Zunum Aero has secured serious investor interest for its regional hybrid-electric aeroplane concept, from JetBlue Technology Ventures and Boeing HorizonX.
The company will initially target routes of 700 miles, with the hope of developing its technology to cope with 1000+-mile flight ranges by 2030. Its aircraft will accommodate between 10 and 50 passengers, allowing them to travel via some of the 5,000 underused regional and general aviation airports in the US.
Zunum has not revealed many details, but has confirmed that the plane will have batteries mounted to its wings. The research, development, and design stages will be supported by Zunum’s long-term partnership with the Center for Power Optimization of Electro-Thermal Systems (POETS).
POETS’ goal is to “increase the power density of current mobile electrified systems by 10-100 times over current state of the art systems” and the organisation is cultivating a relationship with the Federal Aircraft Association (FAA) in order to achieve operational standards for electric aircraft by 2018.
The start-up, founded in 2013 by mechanical and aerospace engineer Ashish Kumar, hopes that investment commitment will see its idea produce a prototype in approximately two years. Zunum’s concept is clearly exciting its partners. President of JetBlue Technology Ventures, Bonny Simi, has described the concept as “Tesla for the air.”
Such big claims mean that it isn’t surprising that the low-cost, high-quality airline has picked up the opportunity to get involved in a project which it expects to be both luxurious and innovative. The question left is exactly how much will the new technology-cum-luxury venture cost the consumer?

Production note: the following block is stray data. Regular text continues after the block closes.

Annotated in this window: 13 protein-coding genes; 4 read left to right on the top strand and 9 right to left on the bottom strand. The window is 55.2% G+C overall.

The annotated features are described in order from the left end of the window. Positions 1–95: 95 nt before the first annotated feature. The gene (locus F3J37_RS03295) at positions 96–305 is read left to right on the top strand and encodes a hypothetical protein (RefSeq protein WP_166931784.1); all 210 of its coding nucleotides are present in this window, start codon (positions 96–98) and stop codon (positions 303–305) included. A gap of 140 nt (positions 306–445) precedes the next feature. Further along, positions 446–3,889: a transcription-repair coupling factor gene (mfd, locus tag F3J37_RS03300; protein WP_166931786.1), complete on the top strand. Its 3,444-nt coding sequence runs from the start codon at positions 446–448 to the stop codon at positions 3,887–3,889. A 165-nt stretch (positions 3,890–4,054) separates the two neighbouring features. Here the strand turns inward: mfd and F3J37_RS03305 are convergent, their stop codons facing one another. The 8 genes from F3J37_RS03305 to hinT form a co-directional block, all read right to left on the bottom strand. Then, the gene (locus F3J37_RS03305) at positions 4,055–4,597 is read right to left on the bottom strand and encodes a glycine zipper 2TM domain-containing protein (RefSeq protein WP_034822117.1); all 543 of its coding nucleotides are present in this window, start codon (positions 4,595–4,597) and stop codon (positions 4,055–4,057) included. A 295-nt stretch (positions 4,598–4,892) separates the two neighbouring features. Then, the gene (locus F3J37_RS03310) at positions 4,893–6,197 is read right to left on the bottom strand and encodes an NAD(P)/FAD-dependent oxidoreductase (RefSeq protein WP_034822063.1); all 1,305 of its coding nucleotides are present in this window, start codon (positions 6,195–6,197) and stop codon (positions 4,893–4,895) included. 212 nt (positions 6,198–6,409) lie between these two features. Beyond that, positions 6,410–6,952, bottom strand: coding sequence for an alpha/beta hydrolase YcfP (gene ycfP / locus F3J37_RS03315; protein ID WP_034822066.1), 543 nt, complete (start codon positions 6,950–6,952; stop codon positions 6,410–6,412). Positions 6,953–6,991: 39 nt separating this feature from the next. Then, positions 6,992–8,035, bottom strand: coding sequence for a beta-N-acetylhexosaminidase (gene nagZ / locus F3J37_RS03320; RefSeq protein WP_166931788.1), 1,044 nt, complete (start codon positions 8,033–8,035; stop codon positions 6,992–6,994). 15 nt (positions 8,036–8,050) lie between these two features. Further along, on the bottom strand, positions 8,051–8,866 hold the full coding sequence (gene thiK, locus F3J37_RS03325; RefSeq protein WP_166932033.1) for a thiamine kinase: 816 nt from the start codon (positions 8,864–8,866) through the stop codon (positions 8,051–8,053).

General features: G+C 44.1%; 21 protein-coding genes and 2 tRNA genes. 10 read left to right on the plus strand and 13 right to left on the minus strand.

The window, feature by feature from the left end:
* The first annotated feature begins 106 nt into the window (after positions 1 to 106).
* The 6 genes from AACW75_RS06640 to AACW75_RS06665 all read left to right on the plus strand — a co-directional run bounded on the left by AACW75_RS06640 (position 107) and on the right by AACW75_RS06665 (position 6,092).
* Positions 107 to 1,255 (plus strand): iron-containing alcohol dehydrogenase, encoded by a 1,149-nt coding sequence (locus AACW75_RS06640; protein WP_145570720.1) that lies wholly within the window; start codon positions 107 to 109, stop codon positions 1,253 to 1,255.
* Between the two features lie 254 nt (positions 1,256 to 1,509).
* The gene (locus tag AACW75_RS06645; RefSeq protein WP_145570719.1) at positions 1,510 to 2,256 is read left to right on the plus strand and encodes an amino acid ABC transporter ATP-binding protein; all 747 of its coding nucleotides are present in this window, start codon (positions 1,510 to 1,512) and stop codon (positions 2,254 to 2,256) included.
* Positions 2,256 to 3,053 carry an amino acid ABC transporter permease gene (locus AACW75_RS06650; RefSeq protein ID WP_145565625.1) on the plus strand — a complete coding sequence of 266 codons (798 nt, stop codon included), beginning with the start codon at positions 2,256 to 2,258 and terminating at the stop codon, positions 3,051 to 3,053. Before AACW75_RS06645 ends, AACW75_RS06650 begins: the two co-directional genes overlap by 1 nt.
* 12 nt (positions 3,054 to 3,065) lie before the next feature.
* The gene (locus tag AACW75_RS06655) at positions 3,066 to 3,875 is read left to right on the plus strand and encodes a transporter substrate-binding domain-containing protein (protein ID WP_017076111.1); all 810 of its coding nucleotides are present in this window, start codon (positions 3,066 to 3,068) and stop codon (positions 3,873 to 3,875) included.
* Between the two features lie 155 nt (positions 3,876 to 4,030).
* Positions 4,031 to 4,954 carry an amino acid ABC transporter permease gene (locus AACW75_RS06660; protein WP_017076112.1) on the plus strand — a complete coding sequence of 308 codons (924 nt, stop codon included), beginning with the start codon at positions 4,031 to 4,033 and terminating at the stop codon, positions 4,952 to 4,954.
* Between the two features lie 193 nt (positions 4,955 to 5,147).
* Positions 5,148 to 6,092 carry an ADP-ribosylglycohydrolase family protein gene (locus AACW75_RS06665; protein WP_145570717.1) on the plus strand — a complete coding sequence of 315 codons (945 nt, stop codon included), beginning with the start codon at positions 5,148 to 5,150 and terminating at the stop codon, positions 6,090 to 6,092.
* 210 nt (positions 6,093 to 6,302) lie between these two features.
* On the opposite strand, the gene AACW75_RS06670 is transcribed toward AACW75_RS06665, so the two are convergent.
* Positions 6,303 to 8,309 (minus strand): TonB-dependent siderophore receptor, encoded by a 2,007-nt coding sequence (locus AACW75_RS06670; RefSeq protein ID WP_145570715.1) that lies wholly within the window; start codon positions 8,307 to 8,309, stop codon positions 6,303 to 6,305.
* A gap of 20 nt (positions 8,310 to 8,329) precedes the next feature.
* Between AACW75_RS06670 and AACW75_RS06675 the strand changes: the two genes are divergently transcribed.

The answer is, perhaps, not that much. Kumar claims that Zunum’s electric hybrid propulsion technology can drive down the costs to airlines by up to 80%. This is primarily because it would allow airlines to make use of more short-haul routes (of fewer than 1,000 miles) without the need to connect through large airports. Kumar is confident in the future benefits of the technology, describing hybrid propulsion as “an industry-changing solution, enabling mid-sized aircraft on regional routes to have better cost efficiencies than airliners.”
The aircraft itself could offer further savings – Zunum estimates that its concept will deliver 80% lower emissions. This figure would then drop to zero as battery densities improve (a sound goal, but one that may be some way off yet). The project should also attract support from local communities, based close to airports, because the aircraft will produce up to 75% less noise.
The hope is that, once produced, the aircraft will allow its operating airlines to pass on savings of between 40 and 80% while opening up travel options to and from rural areas. Such positivity may also alleviate a bit of of pressure on rural airports, especially in countries like the US, where a cutback of subsidies may force many to close.
Neither is Zunum Aero alone. Wright Electric is planning to build electric planes capable of flying 150 passengers up to 300 miles. Again, that project has attracted attention from big investors, namely Airbus and EasyJet.
In terms of the evolution of zero-emission air travel, the participation of aviation’s big names also hopefully heralds a change for the better. However, ElecTrans remains sceptical that these technological gains can be made in the suggested timeline. Hybrid aircraft are doubtlessly just around the corner, but those awaiting fully electric passenger flight will have to sit tight for the long haul.